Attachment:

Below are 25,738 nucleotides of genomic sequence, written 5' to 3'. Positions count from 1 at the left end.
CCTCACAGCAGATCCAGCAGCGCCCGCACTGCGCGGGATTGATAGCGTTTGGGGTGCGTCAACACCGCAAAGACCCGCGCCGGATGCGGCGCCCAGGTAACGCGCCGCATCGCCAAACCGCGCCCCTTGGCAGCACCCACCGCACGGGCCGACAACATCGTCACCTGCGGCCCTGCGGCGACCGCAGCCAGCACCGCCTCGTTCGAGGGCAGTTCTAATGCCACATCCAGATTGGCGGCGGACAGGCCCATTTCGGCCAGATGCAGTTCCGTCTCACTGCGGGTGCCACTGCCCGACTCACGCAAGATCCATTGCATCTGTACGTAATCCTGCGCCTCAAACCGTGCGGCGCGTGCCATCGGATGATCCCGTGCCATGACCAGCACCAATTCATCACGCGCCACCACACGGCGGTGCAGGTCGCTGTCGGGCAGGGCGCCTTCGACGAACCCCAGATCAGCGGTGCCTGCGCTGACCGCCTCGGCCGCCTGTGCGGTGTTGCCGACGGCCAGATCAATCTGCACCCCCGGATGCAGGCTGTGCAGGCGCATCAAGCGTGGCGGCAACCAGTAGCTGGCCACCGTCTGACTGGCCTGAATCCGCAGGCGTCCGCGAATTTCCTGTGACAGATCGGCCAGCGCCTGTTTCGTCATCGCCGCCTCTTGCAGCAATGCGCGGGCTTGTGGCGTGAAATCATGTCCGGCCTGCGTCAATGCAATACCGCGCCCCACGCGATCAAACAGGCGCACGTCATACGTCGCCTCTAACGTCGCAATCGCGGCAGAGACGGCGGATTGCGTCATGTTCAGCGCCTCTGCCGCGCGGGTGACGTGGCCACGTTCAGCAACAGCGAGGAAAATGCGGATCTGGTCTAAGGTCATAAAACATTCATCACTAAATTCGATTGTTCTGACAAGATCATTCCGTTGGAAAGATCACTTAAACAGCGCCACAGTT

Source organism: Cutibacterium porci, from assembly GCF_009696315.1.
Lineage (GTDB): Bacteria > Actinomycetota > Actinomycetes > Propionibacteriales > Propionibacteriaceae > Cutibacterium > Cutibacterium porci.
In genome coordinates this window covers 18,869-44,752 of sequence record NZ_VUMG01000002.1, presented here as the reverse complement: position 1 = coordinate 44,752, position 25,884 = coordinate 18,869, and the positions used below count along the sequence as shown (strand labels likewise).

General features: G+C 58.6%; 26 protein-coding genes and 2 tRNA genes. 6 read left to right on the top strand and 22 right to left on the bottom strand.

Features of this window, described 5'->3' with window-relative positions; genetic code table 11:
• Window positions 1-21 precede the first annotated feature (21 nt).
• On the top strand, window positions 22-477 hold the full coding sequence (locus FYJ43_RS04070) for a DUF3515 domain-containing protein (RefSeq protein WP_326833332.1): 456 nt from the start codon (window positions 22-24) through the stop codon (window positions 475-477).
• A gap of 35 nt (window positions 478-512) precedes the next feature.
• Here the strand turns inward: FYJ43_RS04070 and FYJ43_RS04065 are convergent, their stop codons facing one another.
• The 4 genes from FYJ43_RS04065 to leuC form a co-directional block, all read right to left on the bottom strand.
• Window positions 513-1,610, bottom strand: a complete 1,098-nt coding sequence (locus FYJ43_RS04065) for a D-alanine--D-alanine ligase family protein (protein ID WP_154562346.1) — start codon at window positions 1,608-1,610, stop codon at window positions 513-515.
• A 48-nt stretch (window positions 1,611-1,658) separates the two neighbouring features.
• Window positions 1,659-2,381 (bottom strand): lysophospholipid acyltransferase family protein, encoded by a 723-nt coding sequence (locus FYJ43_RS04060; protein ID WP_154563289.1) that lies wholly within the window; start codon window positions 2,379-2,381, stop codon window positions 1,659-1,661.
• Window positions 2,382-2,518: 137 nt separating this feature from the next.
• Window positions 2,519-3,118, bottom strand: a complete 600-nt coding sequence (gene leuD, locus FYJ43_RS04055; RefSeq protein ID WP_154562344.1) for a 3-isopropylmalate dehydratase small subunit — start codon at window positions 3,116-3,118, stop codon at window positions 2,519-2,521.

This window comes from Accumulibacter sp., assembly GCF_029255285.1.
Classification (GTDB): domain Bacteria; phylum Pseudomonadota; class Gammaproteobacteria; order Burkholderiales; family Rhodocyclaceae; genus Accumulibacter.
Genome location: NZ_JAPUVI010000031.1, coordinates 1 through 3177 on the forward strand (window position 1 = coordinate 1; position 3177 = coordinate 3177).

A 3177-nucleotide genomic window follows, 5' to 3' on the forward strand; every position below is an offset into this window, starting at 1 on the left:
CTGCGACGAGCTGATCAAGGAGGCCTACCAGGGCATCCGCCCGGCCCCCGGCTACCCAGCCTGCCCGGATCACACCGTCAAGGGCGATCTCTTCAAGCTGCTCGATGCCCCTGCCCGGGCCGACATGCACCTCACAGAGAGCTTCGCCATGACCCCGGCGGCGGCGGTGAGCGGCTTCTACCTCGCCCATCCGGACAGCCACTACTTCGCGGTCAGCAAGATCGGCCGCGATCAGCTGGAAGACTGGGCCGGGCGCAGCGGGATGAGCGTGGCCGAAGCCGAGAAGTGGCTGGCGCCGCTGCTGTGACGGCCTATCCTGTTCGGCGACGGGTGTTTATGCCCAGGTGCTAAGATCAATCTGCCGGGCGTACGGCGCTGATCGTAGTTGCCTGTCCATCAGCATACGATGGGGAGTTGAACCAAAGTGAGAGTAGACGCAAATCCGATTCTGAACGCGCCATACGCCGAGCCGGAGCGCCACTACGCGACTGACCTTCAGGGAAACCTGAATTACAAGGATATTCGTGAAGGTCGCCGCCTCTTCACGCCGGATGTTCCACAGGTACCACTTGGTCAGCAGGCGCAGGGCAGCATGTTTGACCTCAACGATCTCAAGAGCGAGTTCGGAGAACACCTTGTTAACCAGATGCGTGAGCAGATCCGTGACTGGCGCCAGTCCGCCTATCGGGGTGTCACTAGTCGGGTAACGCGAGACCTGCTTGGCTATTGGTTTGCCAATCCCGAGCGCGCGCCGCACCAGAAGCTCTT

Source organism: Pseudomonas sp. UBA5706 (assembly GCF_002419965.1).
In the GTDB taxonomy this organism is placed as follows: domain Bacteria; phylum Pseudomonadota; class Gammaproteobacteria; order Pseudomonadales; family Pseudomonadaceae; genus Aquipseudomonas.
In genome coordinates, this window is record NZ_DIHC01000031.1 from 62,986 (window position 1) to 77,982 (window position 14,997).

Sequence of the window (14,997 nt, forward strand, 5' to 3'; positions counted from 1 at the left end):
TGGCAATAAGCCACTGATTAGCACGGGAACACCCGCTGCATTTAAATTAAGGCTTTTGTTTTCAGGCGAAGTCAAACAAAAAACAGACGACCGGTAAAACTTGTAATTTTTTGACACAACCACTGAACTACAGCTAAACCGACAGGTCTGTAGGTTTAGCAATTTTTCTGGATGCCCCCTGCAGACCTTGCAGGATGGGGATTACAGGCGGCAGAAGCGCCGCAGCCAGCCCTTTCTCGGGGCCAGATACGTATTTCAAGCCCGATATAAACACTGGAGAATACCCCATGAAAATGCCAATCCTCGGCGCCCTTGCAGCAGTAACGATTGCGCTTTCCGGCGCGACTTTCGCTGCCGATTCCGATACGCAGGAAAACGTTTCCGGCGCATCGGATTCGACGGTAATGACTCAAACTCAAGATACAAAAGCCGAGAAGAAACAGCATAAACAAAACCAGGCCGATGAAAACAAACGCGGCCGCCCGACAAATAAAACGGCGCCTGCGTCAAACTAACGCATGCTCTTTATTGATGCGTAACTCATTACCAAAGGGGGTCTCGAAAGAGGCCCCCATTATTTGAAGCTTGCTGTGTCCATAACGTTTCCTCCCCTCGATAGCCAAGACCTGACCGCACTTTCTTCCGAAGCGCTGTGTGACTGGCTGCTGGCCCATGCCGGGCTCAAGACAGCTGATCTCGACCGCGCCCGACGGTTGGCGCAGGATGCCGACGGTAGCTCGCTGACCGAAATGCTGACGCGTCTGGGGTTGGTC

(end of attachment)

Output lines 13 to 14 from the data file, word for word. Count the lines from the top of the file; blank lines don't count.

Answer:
• Window positions 513-1,610, bottom strand: a complete 1,098-nt coding sequence (locus FYJ43_RS04065) for a D-alanine--D-alanine ligase family protein (protein ID WP_154562346.1) — start codon at window positions 1,608-1,610, stop codon at window positions 513-515.
• A 48-nt stretch (window positions 1,611-1,658) separates the two neighbouring features.